Last week I spoke at a meeting of the American Bar Association’s Science and Technology Committee. While the topic was the use of cost benefit analysis in formulating regulatory policy, the question I put on the table for discussion is whether the benefits of multi-member independent agencies outweigh the costs. This is an issue that I have been thinking about for some time. Based on my experience at the CPSC, I question whether these agencies really deliver to the public any better results than those headed by a single administrator.
The theory behind multi-member independent commissions is that with bipartisan members serving a term of office and who can only be removed for cause, the rules coming out of such commissions will be qualitatively better and have bipartisan legitimacy. The reality is that the work product is not necessarily bipartisan and indeed, at the CPSC, has been very partisan. Nor, I would submit, are the rules from independent agencies substantively different or “better” than those coming out of agencies with single administrators, but those rules have substantial process-based costs.
What are those costs? For starters, each commissioner’s office and staff consume approximately $1 million, adding up to almost $5 million annually. While for some agencies that is insubstantial, for the CPSC, with a budget of $108 million, that means almost five per cent of the agency’s budget is spent on housing, staffing and paying for commissioners. But beyond just that obvious cost, there are significant costs associated with a top heavy management system. For example, senior staff spend hours each week briefing commissioners in repetitive one-on-one meetings. Having multiple commissioners also generates controversy where it might not otherwise exist. For example, we have seen the agency start down a path, only to have a commissioner change his mind and, hence, change policy direction of the agency with significant burdens being placed on those who relied on the earlier policy. As another example, commissioners and staff spend hours grappling with whether an issue is administrative in nature, and can be decided solely by the chairman, or whether the issue presents policy questions and therefore must be presented to the commission for decision.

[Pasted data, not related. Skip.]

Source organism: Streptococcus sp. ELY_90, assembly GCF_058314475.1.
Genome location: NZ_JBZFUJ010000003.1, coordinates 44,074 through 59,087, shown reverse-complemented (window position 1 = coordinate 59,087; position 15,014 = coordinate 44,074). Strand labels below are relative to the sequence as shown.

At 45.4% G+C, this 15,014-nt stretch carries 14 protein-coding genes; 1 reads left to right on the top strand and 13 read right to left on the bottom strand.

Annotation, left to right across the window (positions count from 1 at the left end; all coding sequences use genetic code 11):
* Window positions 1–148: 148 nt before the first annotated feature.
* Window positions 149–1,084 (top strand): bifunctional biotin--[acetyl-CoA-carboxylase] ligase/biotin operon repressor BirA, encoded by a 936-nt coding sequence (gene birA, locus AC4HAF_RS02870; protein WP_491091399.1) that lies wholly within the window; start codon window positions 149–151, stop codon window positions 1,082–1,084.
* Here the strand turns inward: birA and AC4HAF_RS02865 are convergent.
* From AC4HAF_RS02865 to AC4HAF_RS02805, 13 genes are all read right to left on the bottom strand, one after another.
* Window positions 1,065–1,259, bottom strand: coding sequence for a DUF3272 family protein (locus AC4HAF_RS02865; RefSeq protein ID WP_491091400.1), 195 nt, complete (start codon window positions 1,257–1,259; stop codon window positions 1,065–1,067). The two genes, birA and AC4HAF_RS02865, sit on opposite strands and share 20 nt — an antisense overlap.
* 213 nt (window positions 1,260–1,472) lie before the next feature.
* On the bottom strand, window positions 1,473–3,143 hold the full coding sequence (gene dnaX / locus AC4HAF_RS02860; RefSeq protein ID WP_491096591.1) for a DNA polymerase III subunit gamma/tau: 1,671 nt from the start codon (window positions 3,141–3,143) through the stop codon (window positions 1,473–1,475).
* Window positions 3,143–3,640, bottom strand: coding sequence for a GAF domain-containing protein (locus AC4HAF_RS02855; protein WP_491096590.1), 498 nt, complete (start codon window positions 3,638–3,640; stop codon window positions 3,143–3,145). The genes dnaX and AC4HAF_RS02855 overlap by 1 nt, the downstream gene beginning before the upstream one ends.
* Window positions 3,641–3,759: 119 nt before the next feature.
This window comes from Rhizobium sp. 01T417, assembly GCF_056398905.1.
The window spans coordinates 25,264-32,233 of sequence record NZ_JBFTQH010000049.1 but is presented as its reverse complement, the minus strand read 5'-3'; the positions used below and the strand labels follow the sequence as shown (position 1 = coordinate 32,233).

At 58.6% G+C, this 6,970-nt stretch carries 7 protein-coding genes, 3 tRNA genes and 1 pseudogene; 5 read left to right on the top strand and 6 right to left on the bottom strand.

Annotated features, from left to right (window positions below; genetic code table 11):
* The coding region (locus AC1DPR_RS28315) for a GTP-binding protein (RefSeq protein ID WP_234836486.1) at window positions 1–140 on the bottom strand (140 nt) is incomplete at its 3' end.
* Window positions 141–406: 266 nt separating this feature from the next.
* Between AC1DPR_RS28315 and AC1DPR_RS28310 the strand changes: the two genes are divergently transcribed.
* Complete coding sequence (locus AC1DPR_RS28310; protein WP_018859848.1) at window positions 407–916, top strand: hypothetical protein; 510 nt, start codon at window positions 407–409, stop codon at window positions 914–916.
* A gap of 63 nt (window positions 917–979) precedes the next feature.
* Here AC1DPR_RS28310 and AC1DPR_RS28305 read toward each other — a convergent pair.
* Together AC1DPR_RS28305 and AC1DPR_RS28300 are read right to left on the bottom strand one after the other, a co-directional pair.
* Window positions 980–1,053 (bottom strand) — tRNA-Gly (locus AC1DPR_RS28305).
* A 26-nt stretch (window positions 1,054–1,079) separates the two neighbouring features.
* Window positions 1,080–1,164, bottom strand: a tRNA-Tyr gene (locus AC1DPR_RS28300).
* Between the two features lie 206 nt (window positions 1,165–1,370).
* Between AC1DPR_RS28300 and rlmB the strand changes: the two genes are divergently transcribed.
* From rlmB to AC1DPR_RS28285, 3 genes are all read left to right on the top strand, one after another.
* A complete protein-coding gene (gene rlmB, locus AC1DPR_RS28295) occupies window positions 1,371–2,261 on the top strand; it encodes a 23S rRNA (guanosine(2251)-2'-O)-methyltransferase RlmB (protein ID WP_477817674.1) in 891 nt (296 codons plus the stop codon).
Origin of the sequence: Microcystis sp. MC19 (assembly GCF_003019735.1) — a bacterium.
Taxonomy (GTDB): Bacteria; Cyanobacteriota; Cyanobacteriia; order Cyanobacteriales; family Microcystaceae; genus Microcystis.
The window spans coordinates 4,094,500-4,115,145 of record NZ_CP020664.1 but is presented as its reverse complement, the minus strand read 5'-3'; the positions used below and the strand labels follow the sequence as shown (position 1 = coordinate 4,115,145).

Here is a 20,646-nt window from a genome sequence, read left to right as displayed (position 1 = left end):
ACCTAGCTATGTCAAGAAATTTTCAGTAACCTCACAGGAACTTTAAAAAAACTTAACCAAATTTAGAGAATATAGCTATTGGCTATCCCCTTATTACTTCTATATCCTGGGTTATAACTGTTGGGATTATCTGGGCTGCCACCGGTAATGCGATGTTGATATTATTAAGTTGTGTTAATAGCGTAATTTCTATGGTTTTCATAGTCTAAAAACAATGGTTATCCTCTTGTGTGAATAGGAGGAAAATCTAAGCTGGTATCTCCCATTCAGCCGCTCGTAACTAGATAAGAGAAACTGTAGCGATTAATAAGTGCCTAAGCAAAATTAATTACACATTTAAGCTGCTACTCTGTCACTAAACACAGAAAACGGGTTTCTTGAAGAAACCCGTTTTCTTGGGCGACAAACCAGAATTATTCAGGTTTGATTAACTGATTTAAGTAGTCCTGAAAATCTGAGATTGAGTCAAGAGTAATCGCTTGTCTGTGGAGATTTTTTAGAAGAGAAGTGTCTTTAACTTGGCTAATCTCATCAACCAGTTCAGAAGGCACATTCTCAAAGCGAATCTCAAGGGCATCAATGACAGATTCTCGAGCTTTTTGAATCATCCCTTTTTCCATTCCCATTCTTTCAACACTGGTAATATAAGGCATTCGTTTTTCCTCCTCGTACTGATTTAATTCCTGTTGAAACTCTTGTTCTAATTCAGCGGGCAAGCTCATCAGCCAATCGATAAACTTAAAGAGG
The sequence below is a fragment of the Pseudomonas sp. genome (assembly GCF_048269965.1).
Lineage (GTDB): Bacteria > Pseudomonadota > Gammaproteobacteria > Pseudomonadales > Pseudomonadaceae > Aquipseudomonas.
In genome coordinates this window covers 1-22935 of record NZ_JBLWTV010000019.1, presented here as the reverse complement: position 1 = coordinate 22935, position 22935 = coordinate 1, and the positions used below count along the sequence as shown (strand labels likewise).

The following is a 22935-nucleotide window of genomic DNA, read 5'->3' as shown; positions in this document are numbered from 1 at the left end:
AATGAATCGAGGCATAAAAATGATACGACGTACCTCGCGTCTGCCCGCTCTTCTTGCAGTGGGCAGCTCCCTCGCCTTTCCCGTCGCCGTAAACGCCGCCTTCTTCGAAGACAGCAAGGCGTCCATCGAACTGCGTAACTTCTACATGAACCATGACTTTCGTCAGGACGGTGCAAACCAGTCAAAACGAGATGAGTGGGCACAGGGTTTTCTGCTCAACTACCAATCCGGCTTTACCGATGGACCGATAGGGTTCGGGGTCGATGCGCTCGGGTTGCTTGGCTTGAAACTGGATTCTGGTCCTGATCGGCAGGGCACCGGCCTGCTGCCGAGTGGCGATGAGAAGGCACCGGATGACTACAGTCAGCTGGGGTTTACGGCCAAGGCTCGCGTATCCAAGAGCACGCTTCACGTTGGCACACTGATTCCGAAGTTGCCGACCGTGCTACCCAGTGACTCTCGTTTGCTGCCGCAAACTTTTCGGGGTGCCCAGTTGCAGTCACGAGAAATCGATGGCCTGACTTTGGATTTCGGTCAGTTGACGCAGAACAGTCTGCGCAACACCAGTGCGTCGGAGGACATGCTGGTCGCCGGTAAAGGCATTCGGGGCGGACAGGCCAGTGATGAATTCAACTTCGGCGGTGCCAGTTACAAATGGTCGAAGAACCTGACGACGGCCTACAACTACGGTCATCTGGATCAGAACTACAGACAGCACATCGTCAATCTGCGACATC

Given these and other costs, would not a single administrator do better? A single administrator would be charged with following broader administration policy and there would be clear accountability for agency decisions. Such a change would avoid the costs of “collegial” decision-making. With respect to the quality of decisions, with good data, the regulatory results would likely be as good as, if not better than, those coming out of a commission. And if they were not, it would be an easy task to fix responsibility.